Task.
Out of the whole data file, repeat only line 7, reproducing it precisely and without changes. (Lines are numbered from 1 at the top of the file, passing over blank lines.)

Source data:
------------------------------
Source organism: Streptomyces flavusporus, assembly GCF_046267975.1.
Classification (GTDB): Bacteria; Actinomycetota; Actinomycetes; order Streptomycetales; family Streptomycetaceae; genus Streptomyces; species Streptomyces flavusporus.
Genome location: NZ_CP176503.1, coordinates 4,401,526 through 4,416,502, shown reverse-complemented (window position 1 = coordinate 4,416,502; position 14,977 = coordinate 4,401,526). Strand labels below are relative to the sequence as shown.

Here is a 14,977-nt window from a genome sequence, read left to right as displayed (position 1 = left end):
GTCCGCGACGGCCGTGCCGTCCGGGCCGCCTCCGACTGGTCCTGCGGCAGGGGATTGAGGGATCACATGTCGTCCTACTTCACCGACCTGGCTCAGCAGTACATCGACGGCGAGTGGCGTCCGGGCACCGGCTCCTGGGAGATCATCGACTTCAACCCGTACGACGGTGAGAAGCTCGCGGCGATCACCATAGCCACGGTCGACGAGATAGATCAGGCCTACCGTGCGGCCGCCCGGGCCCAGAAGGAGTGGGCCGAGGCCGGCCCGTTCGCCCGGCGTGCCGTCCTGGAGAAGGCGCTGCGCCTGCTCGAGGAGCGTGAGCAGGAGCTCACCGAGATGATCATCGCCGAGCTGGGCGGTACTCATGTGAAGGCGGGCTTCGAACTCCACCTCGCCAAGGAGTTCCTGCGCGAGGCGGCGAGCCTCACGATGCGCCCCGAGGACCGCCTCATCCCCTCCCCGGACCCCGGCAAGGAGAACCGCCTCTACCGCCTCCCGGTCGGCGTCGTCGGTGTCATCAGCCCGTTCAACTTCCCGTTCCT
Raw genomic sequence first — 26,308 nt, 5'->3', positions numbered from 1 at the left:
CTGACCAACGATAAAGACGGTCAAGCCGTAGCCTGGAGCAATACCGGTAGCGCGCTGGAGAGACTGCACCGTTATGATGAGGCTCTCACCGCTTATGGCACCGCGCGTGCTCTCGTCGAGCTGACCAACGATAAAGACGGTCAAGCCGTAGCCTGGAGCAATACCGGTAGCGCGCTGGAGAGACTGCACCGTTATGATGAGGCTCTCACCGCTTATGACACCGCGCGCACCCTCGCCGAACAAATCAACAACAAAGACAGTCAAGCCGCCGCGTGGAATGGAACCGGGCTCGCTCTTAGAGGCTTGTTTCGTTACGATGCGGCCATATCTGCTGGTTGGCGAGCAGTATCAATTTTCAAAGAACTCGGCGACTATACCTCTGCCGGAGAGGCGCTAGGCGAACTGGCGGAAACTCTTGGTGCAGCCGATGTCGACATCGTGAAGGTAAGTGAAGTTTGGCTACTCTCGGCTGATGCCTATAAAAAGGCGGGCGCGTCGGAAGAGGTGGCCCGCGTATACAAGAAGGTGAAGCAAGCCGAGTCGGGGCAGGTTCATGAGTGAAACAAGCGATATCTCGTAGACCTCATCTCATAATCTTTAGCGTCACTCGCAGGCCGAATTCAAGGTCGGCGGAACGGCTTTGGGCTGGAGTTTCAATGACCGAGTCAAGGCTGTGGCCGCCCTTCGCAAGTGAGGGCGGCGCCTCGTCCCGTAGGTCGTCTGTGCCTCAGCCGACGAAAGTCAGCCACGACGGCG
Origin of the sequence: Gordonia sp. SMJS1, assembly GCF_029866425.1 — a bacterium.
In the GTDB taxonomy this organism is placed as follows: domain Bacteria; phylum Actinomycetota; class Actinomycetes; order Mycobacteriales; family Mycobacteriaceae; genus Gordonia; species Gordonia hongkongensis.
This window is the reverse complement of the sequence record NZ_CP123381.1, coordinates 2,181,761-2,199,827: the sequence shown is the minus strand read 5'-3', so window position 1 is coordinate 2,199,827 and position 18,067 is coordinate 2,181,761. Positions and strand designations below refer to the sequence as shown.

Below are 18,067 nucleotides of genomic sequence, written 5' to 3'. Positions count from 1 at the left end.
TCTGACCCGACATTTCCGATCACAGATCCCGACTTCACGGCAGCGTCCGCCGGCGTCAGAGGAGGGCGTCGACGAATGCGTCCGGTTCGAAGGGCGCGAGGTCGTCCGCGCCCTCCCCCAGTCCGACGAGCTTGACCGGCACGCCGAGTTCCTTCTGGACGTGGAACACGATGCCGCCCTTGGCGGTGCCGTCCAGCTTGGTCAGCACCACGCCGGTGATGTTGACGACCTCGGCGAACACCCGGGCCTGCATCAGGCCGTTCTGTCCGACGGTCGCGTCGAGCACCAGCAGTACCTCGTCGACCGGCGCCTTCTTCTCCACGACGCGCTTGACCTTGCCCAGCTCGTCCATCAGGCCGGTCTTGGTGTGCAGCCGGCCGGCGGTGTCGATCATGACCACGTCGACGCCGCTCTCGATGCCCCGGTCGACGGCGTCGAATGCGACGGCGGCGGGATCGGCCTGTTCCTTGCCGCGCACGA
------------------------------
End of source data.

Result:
CTGACCAACGATAAAGACGGTCAAGCCGTAGCCTGGAGCAATACCGGTAGCGCGCTGGAGAGACTGCACCGTTATGATGAGGCTCTCACCGCTTATGGCACCGCGCGTGCTCTCGTCGAGCTGACCAACGATAAAGACGGTCAAGCCGTAGCCTGGAGCAATACCGGTAGCGCGCTGGAGAGACTGCACCGTTATGATGAGGCTCTCACCGCTTATGACACCGCGCGCACCCTCGCCGAACAAATCAACAACAAAGACAGTCAAGCCGCCGCGTGGAATGGAACCGGGCTCGCTCTTAGAGGCTTGTTTCGTTACGATGCGGCCATATCTGCTGGTTGGCGAGCAGTATCAATTTTCAAAGAACTCGGCGACTATACCTCTGCCGGAGAGGCGCTAGGCGAACTGGCGGAAACTCTTGGTGCAGCCGATGTCGACATCGTGAAGGTAAGTGAAGTTTGGCTACTCTCGGCTGATGCCTATAAAAAGGCGGGCGCGTCGGAAGAGGTGGCCCGCGTATACAAGAAGGTGAAGCAAGCCGAGTCGGGGCAGGTTCATGAGTGAAACAAGCGATATCTCGTAGACCTCATCTCATAATCTTTAGCGTCACTCGCAGGCCGAATTCAAGGTCGGCGGAACGGCTTTGGGCTGGAGTTTCAATGACCGAGTCAAGGCTGTGGCCGCCCTTCGCAAGTGAGGGCGGCGCCTCGTCCCGTAGGTCGTCTGTGCCTCAGCCGACGAAAGTCAGCCACGACGGCG